The enteric neural network refers to the neural connections and is located in the digestive tract and associated with the gut. It is a fold of tissue that attaches the intestines to the abdominal wall. This neural network, also known as the enteric nervous system (ENS), is a division of the autonomic nervous system that controls the functions of the gastrointestinal tract. This network is often referred to as the "second brain" or "gut brain" and is involved in processes related to instincts, intuition, and body-based wisdom. The mesenteric neural network plays a role in gut feelings, somatic sensations, digestion, and the gut-brain axis, which involves bidirectional communication between the gut and the brain with the central nervous system. This communication is important for the regulation of gastrointestinal functions and the integration of gut-related sensations, such as hunger, satiety, and pain.
While some research suggests that gut instincts can be influenced by the signals sent from the gut to the brain, such as through the vagus nerve, the mechanisms underlying gut instincts are not fully understood. It is likely that a combination of factors, including sensory information from the gut, past experiences, and subconscious processing contribute to these feelings. Example: When you experience a "gut feeling" about a situation or person and make decisions based on that intuitive sense, you are drawing on your mesenteric neural network. This network helps you access somatic sensations, intuition, and a deeper sense of what feels right or wrong for you.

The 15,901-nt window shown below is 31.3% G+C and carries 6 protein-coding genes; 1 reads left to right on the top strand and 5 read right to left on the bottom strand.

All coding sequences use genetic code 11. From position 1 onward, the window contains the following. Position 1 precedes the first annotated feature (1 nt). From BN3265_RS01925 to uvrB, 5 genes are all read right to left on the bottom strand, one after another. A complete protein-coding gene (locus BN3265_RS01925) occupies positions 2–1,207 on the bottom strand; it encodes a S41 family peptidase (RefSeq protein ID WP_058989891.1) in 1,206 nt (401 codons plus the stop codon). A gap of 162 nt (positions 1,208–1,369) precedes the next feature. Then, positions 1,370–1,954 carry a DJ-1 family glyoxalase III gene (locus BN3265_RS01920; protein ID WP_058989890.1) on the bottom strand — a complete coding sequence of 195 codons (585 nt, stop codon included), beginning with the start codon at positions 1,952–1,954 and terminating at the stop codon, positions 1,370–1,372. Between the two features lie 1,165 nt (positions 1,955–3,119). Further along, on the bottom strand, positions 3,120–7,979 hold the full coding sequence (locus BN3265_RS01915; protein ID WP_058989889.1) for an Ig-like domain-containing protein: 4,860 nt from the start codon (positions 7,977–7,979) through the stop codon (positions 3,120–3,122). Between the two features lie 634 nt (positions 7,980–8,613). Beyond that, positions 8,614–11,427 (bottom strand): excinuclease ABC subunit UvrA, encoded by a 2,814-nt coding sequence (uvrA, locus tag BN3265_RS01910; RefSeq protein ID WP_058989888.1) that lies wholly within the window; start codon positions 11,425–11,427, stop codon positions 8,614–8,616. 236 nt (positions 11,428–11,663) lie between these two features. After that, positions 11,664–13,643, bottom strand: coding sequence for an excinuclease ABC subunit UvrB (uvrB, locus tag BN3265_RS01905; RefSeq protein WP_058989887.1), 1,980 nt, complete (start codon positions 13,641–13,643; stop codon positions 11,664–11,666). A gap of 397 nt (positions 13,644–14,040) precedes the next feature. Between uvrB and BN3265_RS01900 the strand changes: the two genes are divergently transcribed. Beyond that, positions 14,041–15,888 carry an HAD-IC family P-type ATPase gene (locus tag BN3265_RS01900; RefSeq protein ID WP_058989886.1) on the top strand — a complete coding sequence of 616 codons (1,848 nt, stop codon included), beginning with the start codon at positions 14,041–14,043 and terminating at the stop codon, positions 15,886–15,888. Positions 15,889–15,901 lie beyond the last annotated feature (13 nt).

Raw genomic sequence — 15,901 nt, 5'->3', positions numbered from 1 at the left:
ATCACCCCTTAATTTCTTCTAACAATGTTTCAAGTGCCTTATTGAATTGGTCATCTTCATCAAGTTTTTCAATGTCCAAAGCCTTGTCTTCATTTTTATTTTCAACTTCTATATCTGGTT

The goals and practices of mBIT International and the newly formed mBIT North American Resource Group are centered around promoting and expanding the understanding and application of the mBIT approach.
Training and Certification: mBraining aims to provide training programs and certification courses for individuals who are interested in becoming mBIT coaches or practitioners. These programs were designed to equip participants with the knowledge and skills to apply mBIT techniques in coaching, personal development, and leadership contexts.
Research and Development: The organizations may have been involved in ongoing research and development efforts to further validate and refine the mBIT approach. This could include collaborations with researchers and experts in relevant fields to explore the scientific foundations and applications of multiple-brain integration.